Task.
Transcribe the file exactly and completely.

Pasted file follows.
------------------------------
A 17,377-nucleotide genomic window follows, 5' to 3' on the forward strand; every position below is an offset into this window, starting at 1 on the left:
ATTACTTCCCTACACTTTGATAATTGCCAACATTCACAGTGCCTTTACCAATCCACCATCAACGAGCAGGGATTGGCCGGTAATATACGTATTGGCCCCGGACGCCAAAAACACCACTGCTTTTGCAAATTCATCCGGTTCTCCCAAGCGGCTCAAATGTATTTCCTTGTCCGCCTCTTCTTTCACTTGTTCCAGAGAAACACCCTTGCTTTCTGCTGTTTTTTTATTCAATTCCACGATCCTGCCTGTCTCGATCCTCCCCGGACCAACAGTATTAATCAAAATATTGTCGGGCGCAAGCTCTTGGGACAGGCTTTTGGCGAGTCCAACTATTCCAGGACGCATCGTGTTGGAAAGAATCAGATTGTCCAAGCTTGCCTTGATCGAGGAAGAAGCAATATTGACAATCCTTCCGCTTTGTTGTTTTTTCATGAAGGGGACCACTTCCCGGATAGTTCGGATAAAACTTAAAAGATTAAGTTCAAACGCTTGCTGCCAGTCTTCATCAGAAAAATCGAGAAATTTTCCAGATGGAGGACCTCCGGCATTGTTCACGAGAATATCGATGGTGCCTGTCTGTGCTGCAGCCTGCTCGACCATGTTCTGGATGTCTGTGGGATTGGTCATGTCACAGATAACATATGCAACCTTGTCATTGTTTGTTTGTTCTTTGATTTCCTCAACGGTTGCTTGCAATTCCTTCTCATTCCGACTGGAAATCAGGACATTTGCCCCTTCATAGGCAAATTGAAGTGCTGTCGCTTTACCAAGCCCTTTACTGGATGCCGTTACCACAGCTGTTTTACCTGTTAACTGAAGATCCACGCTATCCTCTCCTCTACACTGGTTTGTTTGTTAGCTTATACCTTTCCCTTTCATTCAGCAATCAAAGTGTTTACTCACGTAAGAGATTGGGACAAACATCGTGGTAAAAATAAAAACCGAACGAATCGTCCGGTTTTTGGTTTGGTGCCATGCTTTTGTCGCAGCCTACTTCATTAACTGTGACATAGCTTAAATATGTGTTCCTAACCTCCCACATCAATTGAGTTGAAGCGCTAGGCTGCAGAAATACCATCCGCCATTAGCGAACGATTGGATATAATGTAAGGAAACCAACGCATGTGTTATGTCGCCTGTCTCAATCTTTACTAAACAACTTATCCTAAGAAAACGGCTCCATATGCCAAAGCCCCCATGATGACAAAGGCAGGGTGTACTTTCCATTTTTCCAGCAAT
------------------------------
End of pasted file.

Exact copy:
A 17,377-nucleotide genomic window follows, 5' to 3' on the forward strand; every position below is an offset into this window, starting at 1 on the left:
ATTACTTCCCTACACTTTGATAATTGCCAACATTCACAGTGCCTTTACCAATCCACCATCAACGAGCAGGGATTGGCCGGTAATATACGTATTGGCCCCGGACGCCAAAAACACCACTGCTTTTGCAAATTCATCCGGTTCTCCCAAGCGGCTCAAATGTATTTCCTTGTCCGCCTCTTCTTTCACTTGTTCCAGAGAAACACCCTTGCTTTCTGCTGTTTTTTTATTCAATTCCACGATCCTGCCTGTCTCGATCCTCCCCGGACCAACAGTATTAATCAAAATATTGTCGGGCGCAAGCTCTTGGGACAGGCTTTTGGCGAGTCCAACTATTCCAGGACGCATCGTGTTGGAAAGAATCAGATTGTCCAAGCTTGCCTTGATCGAGGAAGAAGCAATATTGACAATCCTTCCGCTTTGTTGTTTTTTCATGAAGGGGACCACTTCCCGGATAGTTCGGATAAAACTTAAAAGATTAAGTTCAAACGCTTGCTGCCAGTCTTCATCAGAAAAATCGAGAAATTTTCCAGATGGAGGACCTCCGGCATTGTTCACGAGAATATCGATGGTGCCTGTCTGTGCTGCAGCCTGCTCGACCATGTTCTGGATGTCTGTGGGATTGGTCATGTCACAGATAACATATGCAACCTTGTCATTGTTTGTTTGTTCTTTGATTTCCTCAACGGTTGCTTGCAATTCCTTCTCATTCCGACTGGAAATCAGGACATTTGCCCCTTCATAGGCAAATTGAAGTGCTGTCGCTTTACCAAGCCCTTTACTGGATGCCGTTACCACAGCTGTTTTACCTGTTAACTGAAGATCCACGCTATCCTCTCCTCTACACTGGTTTGTTTGTTAGCTTATACCTTTCCCTTTCATTCAGCAATCAAAGTGTTTACTCACGTAAGAGATTGGGACAAACATCGTGGTAAAAATAAAAACCGAACGAATCGTCCGGTTTTTGGTTTGGTGCCATGCTTTTGTCGCAGCCTACTTCATTAACTGTGACATAGCTTAAATATGTGTTCCTAACCTCCCACATCAATTGAGTTGAAGCGCTAGGCTGCAGAAATACCATCCGCCATTAGCGAACGATTGGATATAATGTAAGGAAACCAACGCATGTGTTATGTCGCCTGTCTCAATCTTTACTAAACAACTTATCCTAAGAAAACGGCTCCATATGCCAAAGCCCCCATGATGACAAAGGCAGGGTGTACTTTCCATTTTTCCAGCAAT